The Evidence of Israel's Polytheistic Origin in the Hebrew Bible

For the better part of a decade, I began most mornings with a recitation of the psalms. In fact, I began my morning as Catholic monastics do with a recitation of the 95th psalm. Every day, I chanted these words, “For the Lord is a great God, and a great king above all gods” (Psalm 95:3) without noticing that this statement stood in conflict with my monotheistic vision.
The Psalm is saying the LORD—this is actually YHWH, the divine name—is a great el (Ancient Canaanite (Ugaritic) word for god). He is not only great but he is king above all elohim (gods). Why not YHWH is great?  This is certainly what one might expect if there is only one god (el) in the universe? How could one be kings of gods (elohim) if there is just god?
Like all good Christians, I read the litany of Old Testament passages condemning of worship of false idols as just that. God does not want his children doing something as foolish as worshipping wood and metal carvings. He wants them to worship the true God. However, a closer reading of the Hebrew Bible indicates that this is not at all the case.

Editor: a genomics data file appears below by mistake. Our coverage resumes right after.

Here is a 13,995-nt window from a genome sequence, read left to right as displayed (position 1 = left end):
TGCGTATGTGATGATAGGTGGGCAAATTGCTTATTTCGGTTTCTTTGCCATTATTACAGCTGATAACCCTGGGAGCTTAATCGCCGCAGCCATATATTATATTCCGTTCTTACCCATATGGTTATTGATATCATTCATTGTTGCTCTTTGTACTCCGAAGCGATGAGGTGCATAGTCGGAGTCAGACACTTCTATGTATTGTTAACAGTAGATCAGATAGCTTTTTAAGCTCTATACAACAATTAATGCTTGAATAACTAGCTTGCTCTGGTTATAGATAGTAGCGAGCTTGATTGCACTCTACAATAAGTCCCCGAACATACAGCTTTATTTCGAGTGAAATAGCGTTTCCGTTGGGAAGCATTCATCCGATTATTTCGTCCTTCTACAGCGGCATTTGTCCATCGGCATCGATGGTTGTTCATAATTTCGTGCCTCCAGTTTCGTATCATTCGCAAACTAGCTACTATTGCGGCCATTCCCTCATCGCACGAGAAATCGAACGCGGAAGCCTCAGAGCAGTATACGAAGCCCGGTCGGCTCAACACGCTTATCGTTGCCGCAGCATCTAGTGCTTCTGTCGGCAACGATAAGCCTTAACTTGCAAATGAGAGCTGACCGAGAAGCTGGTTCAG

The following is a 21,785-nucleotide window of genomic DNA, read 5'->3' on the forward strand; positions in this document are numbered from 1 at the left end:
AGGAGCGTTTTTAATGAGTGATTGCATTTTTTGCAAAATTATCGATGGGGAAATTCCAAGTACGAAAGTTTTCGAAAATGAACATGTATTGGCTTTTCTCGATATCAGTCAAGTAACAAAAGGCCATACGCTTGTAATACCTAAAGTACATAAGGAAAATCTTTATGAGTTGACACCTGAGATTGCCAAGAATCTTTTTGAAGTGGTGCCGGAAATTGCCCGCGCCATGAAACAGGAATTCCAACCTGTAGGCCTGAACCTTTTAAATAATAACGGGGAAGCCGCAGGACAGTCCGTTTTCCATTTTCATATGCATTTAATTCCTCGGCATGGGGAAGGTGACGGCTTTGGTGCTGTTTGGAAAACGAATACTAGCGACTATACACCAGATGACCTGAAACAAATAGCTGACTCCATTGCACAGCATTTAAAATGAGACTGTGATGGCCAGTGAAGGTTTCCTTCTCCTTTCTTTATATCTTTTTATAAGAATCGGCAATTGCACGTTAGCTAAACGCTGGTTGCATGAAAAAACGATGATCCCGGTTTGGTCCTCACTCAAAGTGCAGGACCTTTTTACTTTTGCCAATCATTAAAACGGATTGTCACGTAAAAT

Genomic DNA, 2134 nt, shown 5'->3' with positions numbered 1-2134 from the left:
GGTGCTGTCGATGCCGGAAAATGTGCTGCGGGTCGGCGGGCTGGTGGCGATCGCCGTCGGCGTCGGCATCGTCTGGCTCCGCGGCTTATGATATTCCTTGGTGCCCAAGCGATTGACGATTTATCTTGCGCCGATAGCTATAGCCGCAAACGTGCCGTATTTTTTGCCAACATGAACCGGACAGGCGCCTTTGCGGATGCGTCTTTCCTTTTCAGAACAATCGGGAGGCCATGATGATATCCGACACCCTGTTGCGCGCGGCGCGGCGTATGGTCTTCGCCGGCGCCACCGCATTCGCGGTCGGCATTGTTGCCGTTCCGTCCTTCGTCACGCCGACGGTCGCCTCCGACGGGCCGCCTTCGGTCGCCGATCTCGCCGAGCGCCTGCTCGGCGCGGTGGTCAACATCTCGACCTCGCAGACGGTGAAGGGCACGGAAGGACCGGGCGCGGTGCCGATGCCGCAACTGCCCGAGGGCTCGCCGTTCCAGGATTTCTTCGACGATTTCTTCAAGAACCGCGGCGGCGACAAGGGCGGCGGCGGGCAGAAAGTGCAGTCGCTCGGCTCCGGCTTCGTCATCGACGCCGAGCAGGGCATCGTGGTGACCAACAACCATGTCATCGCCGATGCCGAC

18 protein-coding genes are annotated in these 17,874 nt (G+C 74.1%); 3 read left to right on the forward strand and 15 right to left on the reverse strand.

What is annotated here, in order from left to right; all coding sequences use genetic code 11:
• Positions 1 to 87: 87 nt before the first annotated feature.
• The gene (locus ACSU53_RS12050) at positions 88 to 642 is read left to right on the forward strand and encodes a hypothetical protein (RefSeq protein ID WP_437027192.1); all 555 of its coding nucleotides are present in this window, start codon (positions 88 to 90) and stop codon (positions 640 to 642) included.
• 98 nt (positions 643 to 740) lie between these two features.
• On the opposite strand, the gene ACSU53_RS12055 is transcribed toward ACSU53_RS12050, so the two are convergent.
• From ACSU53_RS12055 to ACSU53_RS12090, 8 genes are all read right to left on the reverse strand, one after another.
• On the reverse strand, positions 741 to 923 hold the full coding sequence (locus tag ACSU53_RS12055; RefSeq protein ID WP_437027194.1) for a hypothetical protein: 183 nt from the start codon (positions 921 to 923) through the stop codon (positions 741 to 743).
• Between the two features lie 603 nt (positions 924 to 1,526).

The majority of the Old Testament is macho posturing. It is about one deity striving to demonstrate that he is greater than the other gods by bringing about the military defeat of the worshippers of other deities. It is a usurpation of the role of chief god among the pantheon of gods.
Of course, Israelite religion eventually moves from our god is greater than all gods (Exodus 18:11) to “they were no gods, but the work of human hands” (Isaiah 37:19).
But as Biblical scholars all know and as your pastor probably also knows, but won’t tell you, this was later development and that much of the Old Testament indicates throughout her history, Israel thought that the other gods were very real, and YHWH is jealous of them, like a husband is jealous of a very real other man.
Throughout the Biblical text YHWH seeks to demonstrate his superiority of the gods of the nation. YHWH sends plagues to Egypt because “on all of the gods of Egypt I will execute judgments” (Exodus 12:12). One does not judge things that don’t exist.